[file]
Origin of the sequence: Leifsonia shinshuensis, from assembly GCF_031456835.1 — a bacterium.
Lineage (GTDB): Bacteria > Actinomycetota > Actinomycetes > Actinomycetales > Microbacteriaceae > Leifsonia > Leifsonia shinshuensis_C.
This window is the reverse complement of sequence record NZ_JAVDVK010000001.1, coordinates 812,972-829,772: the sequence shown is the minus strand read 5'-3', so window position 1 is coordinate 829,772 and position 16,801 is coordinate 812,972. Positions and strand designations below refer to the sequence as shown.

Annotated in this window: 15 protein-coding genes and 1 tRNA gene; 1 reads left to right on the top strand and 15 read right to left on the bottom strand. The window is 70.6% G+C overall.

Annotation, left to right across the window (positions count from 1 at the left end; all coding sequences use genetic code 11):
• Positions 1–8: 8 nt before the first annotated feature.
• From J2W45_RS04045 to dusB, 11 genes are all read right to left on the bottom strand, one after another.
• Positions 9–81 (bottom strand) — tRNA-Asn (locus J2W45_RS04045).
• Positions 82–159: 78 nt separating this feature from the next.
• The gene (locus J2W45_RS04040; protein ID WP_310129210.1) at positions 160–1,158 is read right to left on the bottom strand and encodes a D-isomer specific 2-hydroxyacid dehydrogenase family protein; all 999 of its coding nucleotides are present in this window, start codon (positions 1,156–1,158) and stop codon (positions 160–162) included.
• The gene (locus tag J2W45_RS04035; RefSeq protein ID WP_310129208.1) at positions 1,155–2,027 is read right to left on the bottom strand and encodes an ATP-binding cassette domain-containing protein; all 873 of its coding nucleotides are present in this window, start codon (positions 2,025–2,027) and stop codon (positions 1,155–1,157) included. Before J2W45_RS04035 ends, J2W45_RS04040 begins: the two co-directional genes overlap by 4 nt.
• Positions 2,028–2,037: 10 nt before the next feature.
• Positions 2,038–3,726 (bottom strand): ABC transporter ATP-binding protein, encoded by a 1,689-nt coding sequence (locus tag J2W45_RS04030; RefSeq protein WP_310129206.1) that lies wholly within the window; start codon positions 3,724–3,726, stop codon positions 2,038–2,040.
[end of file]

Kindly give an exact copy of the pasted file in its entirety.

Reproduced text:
Origin of the sequence: Leifsonia shinshuensis, from assembly GCF_031456835.1 — a bacterium.
Lineage (GTDB): Bacteria > Actinomycetota > Actinomycetes > Actinomycetales > Microbacteriaceae > Leifsonia > Leifsonia shinshuensis_C.
This window is the reverse complement of sequence record NZ_JAVDVK010000001.1, coordinates 812,972-829,772: the sequence shown is the minus strand read 5'-3', so window position 1 is coordinate 829,772 and position 16,801 is coordinate 812,972. Positions and strand designations below refer to the sequence as shown.

Annotated in this window: 15 protein-coding genes and 1 tRNA gene; 1 reads left to right on the top strand and 15 read right to left on the bottom strand. The window is 70.6% G+C overall.

Annotation, left to right across the window (positions count from 1 at the left end; all coding sequences use genetic code 11):
• Positions 1–8: 8 nt before the first annotated feature.
• From J2W45_RS04045 to dusB, 11 genes are all read right to left on the bottom strand, one after another.
• Positions 9–81 (bottom strand) — tRNA-Asn (locus J2W45_RS04045).
• Positions 82–159: 78 nt separating this feature from the next.
• The gene (locus J2W45_RS04040; protein ID WP_310129210.1) at positions 160–1,158 is read right to left on the bottom strand and encodes a D-isomer specific 2-hydroxyacid dehydrogenase family protein; all 999 of its coding nucleotides are present in this window, start codon (positions 1,156–1,158) and stop codon (positions 160–162) included.
• The gene (locus tag J2W45_RS04035; RefSeq protein ID WP_310129208.1) at positions 1,155–2,027 is read right to left on the bottom strand and encodes an ATP-binding cassette domain-containing protein; all 873 of its coding nucleotides are present in this window, start codon (positions 2,025–2,027) and stop codon (positions 1,155–1,157) included. Before J2W45_RS04035 ends, J2W45_RS04040 begins: the two co-directional genes overlap by 4 nt.
• Positions 2,028–2,037: 10 nt before the next feature.
• Positions 2,038–3,726 (bottom strand): ABC transporter ATP-binding protein, encoded by a 1,689-nt coding sequence (locus tag J2W45_RS04030; RefSeq protein WP_310129206.1) that lies wholly within the window; start codon positions 3,724–3,726, stop codon positions 2,038–2,040.